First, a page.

Say what you will about Elon Musk, but he definitely keeps things interesting. 

Tesla Inc.'s  (TSLA) - Get Report CEO took his message directly to the people in a Twitter thread Friday, May 4, that provided insight into his comments during his much-talked-about earnings call earlier this week. 

In a series of tweets Friday, the sometimes mercurial CEO explained that the abrupt nature of his responses to certain questions during the call had more to do with who he was talking to than the questions themselves. 

Musk then pointed out that Tesla is the most shorted stock on Wall Street and went on to promise that the shorts will get burned. 

While the wisdom of targeting two Wall Street gatekeepers who have a presumably anti-Tesla bent is questionable, Musk's cold shoulder did resonate with some. 

TheStreet's Jim Cramer, for example, loved Musk's performance, saying, "He said look, if you can't handle the volatility, get out of my stock."

Cramer noted that Musk isn't trying to sell Tesla's stock, he's trying to sell the company's vehicles. 

To that end, however, Tesla and Musk's performance to date has left much to be desired by both investors and electric vehicle enthusiasts alike. 

Year to date, the stock has fallen more than 8% due to the trouble the company has had in mass-producing its budget Model 3 sedan. Earlier this year, Tesla announced that it was temporarily halting production of the vehicle because of assembly line issues.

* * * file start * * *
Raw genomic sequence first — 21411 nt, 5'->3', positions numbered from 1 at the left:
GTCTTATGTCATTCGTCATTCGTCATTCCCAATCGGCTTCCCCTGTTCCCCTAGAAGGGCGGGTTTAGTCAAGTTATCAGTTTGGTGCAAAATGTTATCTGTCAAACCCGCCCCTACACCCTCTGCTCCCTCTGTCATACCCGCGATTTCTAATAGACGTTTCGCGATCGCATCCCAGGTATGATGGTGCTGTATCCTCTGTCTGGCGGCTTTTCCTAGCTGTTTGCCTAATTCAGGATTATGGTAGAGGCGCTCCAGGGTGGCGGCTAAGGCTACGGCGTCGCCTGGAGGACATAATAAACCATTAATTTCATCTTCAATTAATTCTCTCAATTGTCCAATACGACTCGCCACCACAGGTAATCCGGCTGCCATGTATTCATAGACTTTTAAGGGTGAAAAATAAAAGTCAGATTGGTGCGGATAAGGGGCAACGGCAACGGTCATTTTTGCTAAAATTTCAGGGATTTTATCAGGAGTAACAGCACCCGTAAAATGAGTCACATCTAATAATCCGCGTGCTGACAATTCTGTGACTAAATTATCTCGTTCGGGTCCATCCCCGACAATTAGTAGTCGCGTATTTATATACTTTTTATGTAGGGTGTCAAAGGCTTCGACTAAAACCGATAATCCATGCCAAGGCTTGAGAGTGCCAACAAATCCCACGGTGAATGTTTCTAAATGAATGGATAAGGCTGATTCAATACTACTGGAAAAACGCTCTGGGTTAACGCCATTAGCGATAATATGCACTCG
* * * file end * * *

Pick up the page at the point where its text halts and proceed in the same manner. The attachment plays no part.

Tesla previously stated a goal of producing 5,000 Model 3 vehicles a week by the end of the second quarter and has promised to run its factory 24 hours a day, seven days a week to reach that goal. 

Despite the production delays, Musk is betting on strong demand to carry the company over the finish line.

Love him or loathe him, Musk definitely gets people talking. The cult surrounding Musk is the reason Tesla rewarded him with an unprecedented 10-year CEO contract that could end up paying him billions if he reaches performance incentives. 

Cramer said Musk is in the business of selling cars not Tesla's stock, but with the amount of interest already surrounding the company's vehicles, selling the former should undoubtedly take care of the latter. 

At least Musk hopes. Tesla shares were up 0.5% on Friday.